Global emerging markets may be increasingly popular but the dominance of just a few funds from a handful of providers means investors are faced with limited choice. Such is the popularity of the leading names that it has become daunting for new launches. The situation is exacerbated by the fact that several of the most loved funds have either soft-closed or are just about to.
Although emerging market portfolios have attracted a lot of attention and several providers have launched single-country portfolios in this sector, investors still prefer diversified offerings. According to Cofunds, emerging market fund sales are predominantly GEM portfolios as opposed to single-country mandates.
The IMA’s GEM sector sees 3-4 per cent of net sales each month via the Cofunds platform. That may seem low but the sector is experiencing far fewer redemptions than other areas, causing it to accelerate faster and showing that the money headed into these funds is sticky. At a roundtable event on emerging markets in late October, Cofunds reported that even through the more recent volatile August and September periods, GEM portfolios did not see as much in outflows as other fund sectors.
According to the platform, the top five best-selling funds over the past year have been the £2.5bn Aberdeen emerging markets, the £1.8bn First State global emerging markets leaders, £876m JPM emerging markets, £136m First State global emerging markets sustainable and the £608m Baillie Gifford emerging markets growth funds.
With the exception of First State sustainable, the funds are also the top five best-selling GEM portfolios on Cofunds over the past three years. Lazard emerging markets rounds out the top five over the longer period.
In 2009, it was reported that Aberdeen intended to soft-close its emerging markets fund, just under £1bn in size at the time, and, more recently, its GEM portfolio. Meanwhile, First State is reportedly looking to soft-close its leaders portfolio from January.
Despite these attempts to handle capacity, inflows into these funds continue. But is that because they are good quality or because there is a lack of any real competition? According to some, it is both, with the former creating barriers for new entrants. According to Cofunds, there have been just 11 fund launches in the diversified emerging markets sector in the past five years.
Due to the variances between countries, economies and markets that make up the developing world, investment teams require substantial resources and expertise, says John Husselbee, CEO at multi-manager North. Both Aberdeen and First State have built their teams up over years, making it difficult for others to compete. Husselbee says the processes created by these two groups and the returns they have achieved means they are a safe pair of hands for investors looking for diversified emerging market exposure.
Peter Toogood, investment services director at OBSR, says the ratings group looks for common decision-making in GEM funds: a dominant methodology as opposed to a dominant personality heading a portfolio. Although Angus Tulloch and Hugh Young are highly respected managers in their own right, it is the teams they have developed that have enabled their funds to flourish.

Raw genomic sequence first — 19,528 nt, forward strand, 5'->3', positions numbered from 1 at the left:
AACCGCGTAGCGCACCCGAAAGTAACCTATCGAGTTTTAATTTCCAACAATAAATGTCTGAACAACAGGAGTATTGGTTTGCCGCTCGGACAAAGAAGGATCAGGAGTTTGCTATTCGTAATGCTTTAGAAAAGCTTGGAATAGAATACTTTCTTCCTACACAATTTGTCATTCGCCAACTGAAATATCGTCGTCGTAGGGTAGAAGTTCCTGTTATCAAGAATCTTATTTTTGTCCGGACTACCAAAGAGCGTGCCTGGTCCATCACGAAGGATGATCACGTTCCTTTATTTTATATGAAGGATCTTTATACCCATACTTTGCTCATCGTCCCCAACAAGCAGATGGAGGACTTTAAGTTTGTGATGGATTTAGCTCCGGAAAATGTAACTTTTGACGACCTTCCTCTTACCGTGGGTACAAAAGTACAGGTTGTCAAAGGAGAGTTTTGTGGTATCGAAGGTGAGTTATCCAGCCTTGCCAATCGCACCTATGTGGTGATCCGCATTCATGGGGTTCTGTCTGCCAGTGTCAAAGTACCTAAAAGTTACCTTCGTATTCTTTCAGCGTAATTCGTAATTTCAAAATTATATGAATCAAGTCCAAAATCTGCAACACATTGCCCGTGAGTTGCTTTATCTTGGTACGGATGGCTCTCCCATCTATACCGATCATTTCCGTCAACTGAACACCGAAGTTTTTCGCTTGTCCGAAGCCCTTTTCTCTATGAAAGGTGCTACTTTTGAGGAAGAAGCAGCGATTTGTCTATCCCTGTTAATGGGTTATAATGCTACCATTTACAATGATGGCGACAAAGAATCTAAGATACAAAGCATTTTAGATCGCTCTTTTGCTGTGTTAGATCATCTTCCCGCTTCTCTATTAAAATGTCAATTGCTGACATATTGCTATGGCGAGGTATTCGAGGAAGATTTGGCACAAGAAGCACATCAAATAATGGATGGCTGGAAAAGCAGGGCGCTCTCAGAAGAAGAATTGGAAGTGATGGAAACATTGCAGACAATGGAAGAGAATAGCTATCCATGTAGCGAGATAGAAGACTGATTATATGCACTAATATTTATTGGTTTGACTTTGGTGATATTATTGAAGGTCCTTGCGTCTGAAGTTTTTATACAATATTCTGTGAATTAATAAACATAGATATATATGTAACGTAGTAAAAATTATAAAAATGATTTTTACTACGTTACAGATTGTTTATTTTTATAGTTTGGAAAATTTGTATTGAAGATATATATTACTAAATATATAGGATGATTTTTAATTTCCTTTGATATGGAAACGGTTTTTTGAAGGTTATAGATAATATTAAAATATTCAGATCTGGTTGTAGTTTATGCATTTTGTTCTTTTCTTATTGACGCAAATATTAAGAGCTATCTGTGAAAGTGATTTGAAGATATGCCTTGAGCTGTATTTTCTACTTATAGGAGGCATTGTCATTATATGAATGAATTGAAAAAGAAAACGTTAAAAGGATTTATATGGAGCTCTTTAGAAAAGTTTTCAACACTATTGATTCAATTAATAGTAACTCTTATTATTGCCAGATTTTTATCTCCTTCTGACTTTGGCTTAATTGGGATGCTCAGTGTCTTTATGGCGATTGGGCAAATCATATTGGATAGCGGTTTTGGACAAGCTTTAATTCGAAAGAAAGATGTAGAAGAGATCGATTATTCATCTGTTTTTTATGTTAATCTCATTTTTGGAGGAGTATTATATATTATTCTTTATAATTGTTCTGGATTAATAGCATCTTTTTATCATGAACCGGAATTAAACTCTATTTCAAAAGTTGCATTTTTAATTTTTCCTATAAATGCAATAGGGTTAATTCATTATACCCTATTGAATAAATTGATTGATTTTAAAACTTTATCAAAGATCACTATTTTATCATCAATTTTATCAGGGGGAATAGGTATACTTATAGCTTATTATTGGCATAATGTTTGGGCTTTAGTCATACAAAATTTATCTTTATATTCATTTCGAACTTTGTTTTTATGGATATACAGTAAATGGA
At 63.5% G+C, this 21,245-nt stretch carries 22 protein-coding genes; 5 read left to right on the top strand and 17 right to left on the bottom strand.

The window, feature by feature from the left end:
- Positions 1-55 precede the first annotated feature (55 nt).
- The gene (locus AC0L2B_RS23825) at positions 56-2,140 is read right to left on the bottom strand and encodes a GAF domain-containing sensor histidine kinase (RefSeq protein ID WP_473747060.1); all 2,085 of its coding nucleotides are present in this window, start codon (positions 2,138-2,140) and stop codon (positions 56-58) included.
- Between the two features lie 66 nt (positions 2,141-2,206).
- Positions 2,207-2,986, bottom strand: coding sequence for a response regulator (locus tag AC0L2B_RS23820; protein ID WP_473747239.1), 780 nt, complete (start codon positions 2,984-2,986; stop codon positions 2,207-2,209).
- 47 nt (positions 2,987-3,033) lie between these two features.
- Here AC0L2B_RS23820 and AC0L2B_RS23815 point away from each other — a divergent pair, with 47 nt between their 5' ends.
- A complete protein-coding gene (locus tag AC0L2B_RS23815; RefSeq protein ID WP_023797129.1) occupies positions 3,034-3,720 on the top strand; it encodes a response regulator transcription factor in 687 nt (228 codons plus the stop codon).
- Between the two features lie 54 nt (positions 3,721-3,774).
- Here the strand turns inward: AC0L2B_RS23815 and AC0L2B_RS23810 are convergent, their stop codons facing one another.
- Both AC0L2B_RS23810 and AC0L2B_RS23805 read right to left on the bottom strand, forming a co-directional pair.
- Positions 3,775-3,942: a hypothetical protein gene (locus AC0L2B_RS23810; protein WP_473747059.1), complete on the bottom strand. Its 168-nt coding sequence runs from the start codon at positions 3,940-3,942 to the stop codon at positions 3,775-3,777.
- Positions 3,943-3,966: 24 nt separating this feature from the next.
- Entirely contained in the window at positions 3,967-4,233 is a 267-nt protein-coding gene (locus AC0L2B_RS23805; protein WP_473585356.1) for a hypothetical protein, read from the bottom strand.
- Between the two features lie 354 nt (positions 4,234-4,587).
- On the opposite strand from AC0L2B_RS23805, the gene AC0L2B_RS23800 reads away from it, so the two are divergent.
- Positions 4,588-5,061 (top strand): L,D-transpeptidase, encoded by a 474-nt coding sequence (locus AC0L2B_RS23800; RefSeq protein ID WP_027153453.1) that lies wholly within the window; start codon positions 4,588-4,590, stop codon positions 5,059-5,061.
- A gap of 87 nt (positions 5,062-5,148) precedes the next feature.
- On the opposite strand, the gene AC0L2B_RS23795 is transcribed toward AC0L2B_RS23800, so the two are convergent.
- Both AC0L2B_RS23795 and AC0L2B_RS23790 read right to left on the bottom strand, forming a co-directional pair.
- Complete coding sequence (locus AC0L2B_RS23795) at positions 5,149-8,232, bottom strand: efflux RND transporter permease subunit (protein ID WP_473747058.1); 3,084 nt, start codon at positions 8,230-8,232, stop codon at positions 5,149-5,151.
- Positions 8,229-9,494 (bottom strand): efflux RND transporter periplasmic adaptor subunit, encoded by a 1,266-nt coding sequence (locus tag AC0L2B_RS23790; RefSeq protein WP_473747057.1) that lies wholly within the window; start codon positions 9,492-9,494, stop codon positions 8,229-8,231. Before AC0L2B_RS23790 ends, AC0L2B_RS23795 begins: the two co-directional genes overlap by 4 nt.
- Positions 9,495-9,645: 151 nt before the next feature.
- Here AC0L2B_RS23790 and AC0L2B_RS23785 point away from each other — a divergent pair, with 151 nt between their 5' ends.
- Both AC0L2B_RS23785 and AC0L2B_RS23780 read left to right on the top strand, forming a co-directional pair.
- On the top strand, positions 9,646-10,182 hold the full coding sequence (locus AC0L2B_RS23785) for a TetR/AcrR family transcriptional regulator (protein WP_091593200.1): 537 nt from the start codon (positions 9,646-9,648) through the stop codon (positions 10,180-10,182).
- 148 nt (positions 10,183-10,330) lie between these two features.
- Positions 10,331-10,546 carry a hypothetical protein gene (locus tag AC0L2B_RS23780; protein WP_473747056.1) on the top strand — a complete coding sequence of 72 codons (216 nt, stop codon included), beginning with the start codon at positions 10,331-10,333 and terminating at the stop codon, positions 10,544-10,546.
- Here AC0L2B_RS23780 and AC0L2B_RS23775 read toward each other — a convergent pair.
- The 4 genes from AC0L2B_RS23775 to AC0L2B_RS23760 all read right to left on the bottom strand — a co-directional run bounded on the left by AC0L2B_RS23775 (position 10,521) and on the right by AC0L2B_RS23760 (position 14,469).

At the same time, their performance has also kept investors happy. According to Style Research, over one, three and six months, as well as one and two years to August 31, the Aberdeen and First State GEM funds are among the top 25 performers across the 315 UK-registered GEM funds it analyses.
FE Analytics figures show similar consistency. Over one, three and five years to the end of October, Aberdeen and First have two funds each within the top 10 best-returning funds in the GEM market.
Over the five years to October 27, the First State Leaders fund is up by 102.27 per cent and is ranked first in the IMA sector, followed by the Aberdeen GEM fund with returns of 101.87 per cent. Ranked third over the five years is Aberdeen emerging markets, up by 99.67 per cent, and fourth is First State GEM, up by 98.62 per cent. All four funds are close in gains but the returns of the next best performer, Dimensional emerging market core, are more than 25 percentage points less.
One new fund making headway in this space is from boutique group Hexam. But Husselbee notes this GEM fund is a very different beast, meaning investors are more apt to hold it alongside the Aberdeen and First State funds rather than as an alternative.
He says: “Aberdeen and First State are capital preservation vehicles in high beta markets, while Hexam embraces the beta.”
However, like Aberdeen and First State, the Hexam managers are stockpickers who have substantial experience operating in these markets, which is why they are able to generate attention. It is a similar story for the offerings from Lazards, Baillie Gifford and JPM, all of which have offered GEM funds for more than a decade.
Principal of Style Research Robert Schwob says that despite the common theme of outperformance, the Aberdeen and First State portfolios are run very differently. Despite the closeness in their returns as of August, First State’s leaders fund was light on mega-caps, overweight utilities, dramatically overweight consumer goods and underweight financials. According to Aberdeen’s latest factsheet, the emerging market fund has its biggest sectoral position in financials at 31 per cent, followed by consumer staples at 11.9 per cent and technology at 10.2.
The success of these two providers in GEM management may be good news for them and may have made fund selection easy for advisers but the situation is unsustainable. Toogood says: “The winners in this sector are quite clear but there is a genuine struggle to find new players and capacity for the existing ones is a growing problem.”